On January 11, 2022, the Brazilian Institute of Economics of Getúlio Vargas Foundation (FGV IBRE) launched a new price variation index based specifically on residential rents – the “IVAR” -, or, Residential Rents Variation Index, which has the potential to become an important index for residential lease agreements. Unlike the IGP-M or IPCA, which are indexes based on certain products and seek to capture and demonstrate price variations, the IVAR is designed specifically for the real estate market. Its objective is to capture the variation in the values of residential rentals.
Instead of using the values advertised in the offers of lease properties, which comprise data from a preliminary phase of contracting and that usually do not reflect the prices actually practiced, the IVAR captures the prices directly from the lease agreements, which better reflects the supply and demand scenario of the residential lease market in the surveyed locations and thus seeks to mitigate the difficulty in measuring rent variations.
Although it was officially launched last week (January 11), the IVAR made use of recent data to calculate, retroactively, the values for the formation of the indicator month by month since 2018. The IVAR calculation is based on 10,000 property lease agreements in four of the country’s largest capital cities (São Paulo, Rio de Janeiro, Belo Horizonte, and Porto Alegre), but the goal is to add other cities and regions to the index over the coming months to make the sampling more comprehensive.
This constitutes one more very important reference for the values of residential rents, even though its scope is limited to the capitals currently surveyed or even that, among these capitals, there are different circumstances regarding the rental of residential properties.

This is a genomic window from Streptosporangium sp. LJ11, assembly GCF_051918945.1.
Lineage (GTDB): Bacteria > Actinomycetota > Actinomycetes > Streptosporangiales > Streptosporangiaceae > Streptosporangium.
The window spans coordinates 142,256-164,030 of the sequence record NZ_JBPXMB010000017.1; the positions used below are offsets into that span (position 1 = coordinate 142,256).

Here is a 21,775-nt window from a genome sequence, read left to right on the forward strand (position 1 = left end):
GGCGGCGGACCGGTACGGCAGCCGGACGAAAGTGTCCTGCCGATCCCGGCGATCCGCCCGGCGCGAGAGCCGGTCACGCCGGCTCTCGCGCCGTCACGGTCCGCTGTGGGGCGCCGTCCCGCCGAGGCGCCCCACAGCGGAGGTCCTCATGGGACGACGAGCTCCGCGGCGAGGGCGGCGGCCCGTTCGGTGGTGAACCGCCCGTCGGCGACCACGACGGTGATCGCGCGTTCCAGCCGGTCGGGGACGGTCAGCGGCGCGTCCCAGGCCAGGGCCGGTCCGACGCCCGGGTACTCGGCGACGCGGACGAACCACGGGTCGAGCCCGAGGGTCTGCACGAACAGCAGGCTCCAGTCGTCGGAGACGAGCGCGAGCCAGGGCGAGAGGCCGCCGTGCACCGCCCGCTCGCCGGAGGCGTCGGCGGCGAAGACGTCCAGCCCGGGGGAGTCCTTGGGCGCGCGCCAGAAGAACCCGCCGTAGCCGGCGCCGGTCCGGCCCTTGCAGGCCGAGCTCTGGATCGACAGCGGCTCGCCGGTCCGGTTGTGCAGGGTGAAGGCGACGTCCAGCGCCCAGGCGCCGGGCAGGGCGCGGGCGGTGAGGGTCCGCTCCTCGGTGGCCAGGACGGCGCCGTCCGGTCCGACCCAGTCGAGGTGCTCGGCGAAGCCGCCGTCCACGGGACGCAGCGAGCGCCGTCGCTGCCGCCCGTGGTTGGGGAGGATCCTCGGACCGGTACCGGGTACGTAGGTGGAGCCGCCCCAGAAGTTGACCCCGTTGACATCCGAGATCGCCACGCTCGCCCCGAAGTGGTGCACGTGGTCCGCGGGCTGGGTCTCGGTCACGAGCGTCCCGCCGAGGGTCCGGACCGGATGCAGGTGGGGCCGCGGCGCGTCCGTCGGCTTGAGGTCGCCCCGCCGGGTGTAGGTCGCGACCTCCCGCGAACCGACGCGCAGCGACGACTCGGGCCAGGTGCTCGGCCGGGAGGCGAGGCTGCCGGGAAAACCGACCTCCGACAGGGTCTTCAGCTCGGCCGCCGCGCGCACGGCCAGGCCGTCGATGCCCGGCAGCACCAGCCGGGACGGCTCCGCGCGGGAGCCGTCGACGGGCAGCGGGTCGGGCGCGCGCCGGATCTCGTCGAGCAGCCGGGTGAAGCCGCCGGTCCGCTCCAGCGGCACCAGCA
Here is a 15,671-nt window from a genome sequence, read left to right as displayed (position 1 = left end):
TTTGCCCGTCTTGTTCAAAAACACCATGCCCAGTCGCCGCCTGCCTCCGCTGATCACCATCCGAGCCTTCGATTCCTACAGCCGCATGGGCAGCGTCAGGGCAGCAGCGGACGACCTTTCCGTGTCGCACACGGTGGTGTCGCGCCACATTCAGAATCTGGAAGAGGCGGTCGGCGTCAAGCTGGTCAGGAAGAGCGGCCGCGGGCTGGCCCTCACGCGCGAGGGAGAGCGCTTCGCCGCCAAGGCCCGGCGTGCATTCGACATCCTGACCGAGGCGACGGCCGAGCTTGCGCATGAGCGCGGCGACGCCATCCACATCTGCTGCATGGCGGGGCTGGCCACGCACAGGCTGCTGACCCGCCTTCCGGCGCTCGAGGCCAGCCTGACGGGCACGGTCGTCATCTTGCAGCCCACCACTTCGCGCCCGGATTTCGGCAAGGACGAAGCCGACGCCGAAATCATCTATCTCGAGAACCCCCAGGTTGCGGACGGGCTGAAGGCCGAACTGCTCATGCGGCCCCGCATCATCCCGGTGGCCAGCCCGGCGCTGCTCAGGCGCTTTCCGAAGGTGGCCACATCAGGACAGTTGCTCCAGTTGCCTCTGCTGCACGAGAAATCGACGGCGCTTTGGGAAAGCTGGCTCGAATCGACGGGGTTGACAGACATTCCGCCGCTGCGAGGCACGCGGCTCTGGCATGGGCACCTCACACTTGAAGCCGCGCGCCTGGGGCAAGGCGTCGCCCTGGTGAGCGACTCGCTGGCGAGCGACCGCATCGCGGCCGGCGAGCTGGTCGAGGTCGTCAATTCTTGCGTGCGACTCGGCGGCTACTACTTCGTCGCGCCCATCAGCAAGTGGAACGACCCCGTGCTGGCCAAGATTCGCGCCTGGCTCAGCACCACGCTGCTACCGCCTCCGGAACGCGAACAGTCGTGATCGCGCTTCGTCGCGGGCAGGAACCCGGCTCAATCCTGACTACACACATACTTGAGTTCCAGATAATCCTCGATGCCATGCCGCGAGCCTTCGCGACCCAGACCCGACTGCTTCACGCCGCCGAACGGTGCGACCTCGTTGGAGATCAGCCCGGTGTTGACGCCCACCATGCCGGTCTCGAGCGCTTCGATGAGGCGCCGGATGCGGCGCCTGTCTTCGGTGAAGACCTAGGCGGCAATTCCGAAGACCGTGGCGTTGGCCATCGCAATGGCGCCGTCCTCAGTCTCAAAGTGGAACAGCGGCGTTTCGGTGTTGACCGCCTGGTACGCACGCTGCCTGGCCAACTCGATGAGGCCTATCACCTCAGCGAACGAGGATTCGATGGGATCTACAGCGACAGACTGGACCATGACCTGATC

The IVAR seems to us to be naturally more attractive to the tenant, whose immediate concern is the payment of the rent. To the landlord, perhaps the variation of the rental values in itself is not so attractive, since his interest may be based more on the variation of other products and, therefore, he may be more inclined towards traditional indexes. Nevertheless, it seems unquestionable to us that the IVAR will become a valuable tool also for landlords, since it will bring visibility to the variations of residential rents.
It is worth pointing out that, as with any other index, the IVAR is not mandatory and does not modify agreements in effect. For any contracts, it depends on the consensus between the parties for its application. Likewise, the IVAR does not represent an indicator that binds the judiciary. However, for any ongoing or future disputes, the IVAR can be used as an important reference.
Demarest’s Real Estate team is available for any clarification on this matter.